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General surgery is a surgical procedure  on  different abdominal contents including esophagus, stomach, small bowel, colon, liver, pancreas, gallbladder and bariatric surgery.Its also involve  these types of  skin, breast, soft tissue, trauma, peripheral vascular surgery and hernias.Our  Department of General & Laparoscopic Surgery has highly qualified surgeons trained in advanced Laparoscopic Procedures. Different types of Laparoscopic procedure like Laparoscopic Cholecystectomy, Appendectomy, Hernia Repair, Gastro Intestinal Surgeries, Splenectomy , Hiatus Hernia Repair, GI Cancer Surgeries and bariatric surgery are done. We are supported by an advanced Laparoscopic OT and Intensive Care Unit.

Conditions we Treat

Gall bladder stone surgery

Surgery to remove the gallbladder (cholecystectomy) is the only way to cure gallstones. This can be done by conventional (open) method or a well-established endoscopic (laparoscopic) method which is now the 'Gold Standard'. The surgery is called "Laparoscopic Cholecystectomy" (Lap. Chole). The surgeon makes few tiny punctures in the abdomen and inserts surgical instruments and a miniature telescope with amounted video camera into the abdomen. The camera sends a magnified image from inside the body to a video monitor, giving the surgeon a close-up view of the organs and tissues. While watching the monitor, the surgeon uses the instruments to carefully separate the gallbladder from the liver, ducts and vessels. The gallbladder is then removed through one of the small incisions. Recovery usually occurs within few hours in most of the cases in the hospital, followed by few days of rest at home. As there is no damage to the muscle (muscles are not cut) during laparoscopic surgery, patients have less pain and negligible wound complications.

If the surgeon finds any difficulty in the laparoscopic procedure, the operating team may decide to switch over to open surgery. It is called open surgery because the surgeon has to make a 5 to 8 inch incision in the abdomen to remove the gallbladder. Open surgery has faded into the background with the laparoscopic technique providing significant advantages and ease for the patient.

 

Hernia surgery

Surgery is the only way to cure a hernia. A hernia will not go away on its own but will increase in size if left untreated. An untreated hernia may also result in obstruction (intestinal blockage) and "strangulation," which requires immediate medical attention. Strangulation occurs when the blood supply to the herniated bowel is cut off or greatly reduced, causing the bowel tissue to die or rupture. The surgical results with smaller hernias are more satisfying as compared to large hernias. Surgery for hernia is:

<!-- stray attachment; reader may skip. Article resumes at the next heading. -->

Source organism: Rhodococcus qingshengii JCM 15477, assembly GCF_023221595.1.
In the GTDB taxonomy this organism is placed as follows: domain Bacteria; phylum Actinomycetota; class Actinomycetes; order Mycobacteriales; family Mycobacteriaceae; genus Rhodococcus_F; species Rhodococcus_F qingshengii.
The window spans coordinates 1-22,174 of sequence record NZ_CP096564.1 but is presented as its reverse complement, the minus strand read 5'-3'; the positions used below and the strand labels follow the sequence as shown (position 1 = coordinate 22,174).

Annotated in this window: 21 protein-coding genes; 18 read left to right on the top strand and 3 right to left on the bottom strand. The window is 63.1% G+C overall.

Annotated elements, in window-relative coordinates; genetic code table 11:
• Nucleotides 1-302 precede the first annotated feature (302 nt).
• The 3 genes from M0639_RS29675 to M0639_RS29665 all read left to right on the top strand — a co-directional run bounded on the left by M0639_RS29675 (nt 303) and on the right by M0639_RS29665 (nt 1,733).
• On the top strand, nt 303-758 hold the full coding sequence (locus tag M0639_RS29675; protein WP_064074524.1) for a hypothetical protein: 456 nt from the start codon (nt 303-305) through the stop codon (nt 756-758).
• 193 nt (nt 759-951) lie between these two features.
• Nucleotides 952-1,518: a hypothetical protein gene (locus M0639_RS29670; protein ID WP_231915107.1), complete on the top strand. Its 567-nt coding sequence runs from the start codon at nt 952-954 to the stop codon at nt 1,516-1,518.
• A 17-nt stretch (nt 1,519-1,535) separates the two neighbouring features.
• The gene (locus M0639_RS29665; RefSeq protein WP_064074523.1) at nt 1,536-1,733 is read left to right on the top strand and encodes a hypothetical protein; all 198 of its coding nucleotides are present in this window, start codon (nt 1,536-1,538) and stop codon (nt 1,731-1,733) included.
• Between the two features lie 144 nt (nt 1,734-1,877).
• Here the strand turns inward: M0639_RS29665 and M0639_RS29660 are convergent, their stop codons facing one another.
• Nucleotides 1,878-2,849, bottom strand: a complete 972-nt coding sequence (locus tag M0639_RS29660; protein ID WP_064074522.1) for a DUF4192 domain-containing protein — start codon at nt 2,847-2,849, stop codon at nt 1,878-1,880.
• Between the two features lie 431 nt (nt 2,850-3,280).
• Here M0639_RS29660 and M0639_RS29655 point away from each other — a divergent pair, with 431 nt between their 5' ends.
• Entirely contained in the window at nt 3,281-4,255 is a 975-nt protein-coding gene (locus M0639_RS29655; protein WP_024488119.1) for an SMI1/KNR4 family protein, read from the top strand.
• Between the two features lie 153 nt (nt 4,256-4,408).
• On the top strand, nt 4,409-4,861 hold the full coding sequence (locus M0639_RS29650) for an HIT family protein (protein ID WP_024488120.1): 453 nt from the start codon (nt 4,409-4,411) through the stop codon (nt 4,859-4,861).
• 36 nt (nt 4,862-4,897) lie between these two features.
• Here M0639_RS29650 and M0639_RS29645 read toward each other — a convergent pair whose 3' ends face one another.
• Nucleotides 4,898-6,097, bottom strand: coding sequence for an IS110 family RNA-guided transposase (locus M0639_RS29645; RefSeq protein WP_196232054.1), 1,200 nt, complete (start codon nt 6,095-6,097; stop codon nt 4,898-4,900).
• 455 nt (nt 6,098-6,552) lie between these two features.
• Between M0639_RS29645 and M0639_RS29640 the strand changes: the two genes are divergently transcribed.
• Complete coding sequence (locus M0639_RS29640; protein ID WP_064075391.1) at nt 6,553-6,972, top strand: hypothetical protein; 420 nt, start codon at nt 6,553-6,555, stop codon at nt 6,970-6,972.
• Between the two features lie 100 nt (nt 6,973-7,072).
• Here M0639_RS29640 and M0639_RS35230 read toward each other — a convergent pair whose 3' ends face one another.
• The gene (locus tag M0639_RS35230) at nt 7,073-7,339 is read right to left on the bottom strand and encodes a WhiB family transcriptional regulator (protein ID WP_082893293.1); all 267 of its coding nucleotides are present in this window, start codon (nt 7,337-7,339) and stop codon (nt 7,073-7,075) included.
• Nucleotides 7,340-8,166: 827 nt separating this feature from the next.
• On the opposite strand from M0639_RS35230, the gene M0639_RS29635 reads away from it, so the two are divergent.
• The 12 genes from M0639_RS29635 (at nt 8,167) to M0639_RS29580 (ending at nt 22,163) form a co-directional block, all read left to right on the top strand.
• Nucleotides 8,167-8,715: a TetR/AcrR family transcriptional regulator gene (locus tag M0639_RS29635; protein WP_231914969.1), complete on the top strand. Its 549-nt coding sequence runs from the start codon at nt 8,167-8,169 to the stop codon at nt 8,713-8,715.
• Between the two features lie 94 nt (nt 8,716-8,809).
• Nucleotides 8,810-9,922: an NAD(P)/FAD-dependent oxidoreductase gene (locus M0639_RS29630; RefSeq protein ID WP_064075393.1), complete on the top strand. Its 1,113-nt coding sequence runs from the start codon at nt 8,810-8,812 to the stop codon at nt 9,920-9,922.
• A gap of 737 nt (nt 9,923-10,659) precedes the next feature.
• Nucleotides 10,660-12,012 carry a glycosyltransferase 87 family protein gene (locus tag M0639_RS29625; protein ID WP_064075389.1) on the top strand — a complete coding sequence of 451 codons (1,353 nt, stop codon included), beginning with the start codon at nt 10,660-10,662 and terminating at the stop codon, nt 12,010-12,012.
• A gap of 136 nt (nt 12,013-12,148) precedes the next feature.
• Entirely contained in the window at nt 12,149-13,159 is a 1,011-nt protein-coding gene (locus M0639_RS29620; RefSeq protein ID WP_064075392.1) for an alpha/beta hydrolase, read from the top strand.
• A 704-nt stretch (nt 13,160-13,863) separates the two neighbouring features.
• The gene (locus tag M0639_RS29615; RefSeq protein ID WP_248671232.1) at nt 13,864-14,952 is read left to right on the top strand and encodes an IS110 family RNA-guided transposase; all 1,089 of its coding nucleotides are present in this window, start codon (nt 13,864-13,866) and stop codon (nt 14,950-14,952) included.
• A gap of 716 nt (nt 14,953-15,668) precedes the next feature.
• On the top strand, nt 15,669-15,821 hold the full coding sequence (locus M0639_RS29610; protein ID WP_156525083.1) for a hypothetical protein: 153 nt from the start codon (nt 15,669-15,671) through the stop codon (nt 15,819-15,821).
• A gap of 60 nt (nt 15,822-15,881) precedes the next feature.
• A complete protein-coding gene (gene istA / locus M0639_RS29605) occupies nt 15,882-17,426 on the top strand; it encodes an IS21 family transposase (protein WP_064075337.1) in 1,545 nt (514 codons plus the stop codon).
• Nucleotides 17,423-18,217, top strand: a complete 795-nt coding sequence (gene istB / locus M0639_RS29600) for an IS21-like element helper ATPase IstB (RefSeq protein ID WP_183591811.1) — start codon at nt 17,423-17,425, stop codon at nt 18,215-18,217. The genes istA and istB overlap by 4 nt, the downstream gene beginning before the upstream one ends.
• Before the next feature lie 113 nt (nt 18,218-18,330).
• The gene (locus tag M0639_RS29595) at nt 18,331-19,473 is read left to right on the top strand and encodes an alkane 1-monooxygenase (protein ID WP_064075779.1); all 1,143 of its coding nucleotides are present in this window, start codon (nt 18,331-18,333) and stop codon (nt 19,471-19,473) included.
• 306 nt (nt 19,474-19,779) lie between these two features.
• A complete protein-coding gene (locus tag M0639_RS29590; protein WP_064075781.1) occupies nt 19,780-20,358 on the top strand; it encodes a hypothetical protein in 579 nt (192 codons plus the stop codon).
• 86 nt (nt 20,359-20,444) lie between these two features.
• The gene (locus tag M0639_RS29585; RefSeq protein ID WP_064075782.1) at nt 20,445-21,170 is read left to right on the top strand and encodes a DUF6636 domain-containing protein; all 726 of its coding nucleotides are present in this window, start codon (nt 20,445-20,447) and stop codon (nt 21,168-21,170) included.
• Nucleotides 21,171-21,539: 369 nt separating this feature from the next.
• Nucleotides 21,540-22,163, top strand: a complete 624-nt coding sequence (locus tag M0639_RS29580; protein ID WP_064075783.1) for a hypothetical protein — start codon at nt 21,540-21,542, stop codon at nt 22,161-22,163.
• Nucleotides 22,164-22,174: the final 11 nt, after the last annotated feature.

Laparoscopic surgery: A laparoscopic hernia surgery is a minimally invasive approach that involves the use of laparoscope and allows a laparoscopic surgeon to repair the weakened area through several small incisions (about a half-centimetre), using a non-absorbable mesh to cover the weak area.

 

Laproscopic Appendectomy

Procedure

After administering anesthesia the abdomen is prepared with an antibacterial solution.

The peritoneal cavity is inflated with gas (usually carbon dioxide).

The surgery begins with a small abdominal incision below to the belly button in the skin crease, which allows the insertion of the laparoscope. Another two or three small incisions may be necessary to insert the laparoscopic instruments to dissect and remove the appendix.

Using the laparoscopic surgical tools, the tissues and vessels surrounding the appendix are cut and tied.

The appendix is put in a plastic bag before being removed through the small incision to prevent infection of wound.

The abdominal cuts are all closed with clips, which are likely to leave insignificant scars.

 

Bariatric Surgery

The digestion process begins in the mouth where food is chewed and mixed with saliva and other enzyme-containing secretions. The food then reaches the stomach where it is mixed with digestive juices and broken down so that nutrients and calories can be absorbed. Digestion then becomes faster as food moves into the duodenum (first part of the small intestine) where it is mixed with bile and pancreatic juice.

Bariatric surgery is designed to alter or interrupt this digestion process so that food is not broken down and absorbed in the usual way. A reduction in the amount of nutrients and calories absorbed enables patients to lose weight and decrease their risk for obesity-related health risks or disorders.

There are various types of bariatric surgeries that can be performed. Surgery may be performed using an “open” approach, which involves cutting open the abdomen or by means of laparoscopy, during which surgical instruments are guided into the abdomen through small half-inch incisions. Today, most bariatric surgery is laparoscopic because compared with open surgery, it requires less extensive cuts, causes relatively minimal tissue damage, leads to fewer post-operative complications and allows for earlier hospital discharge.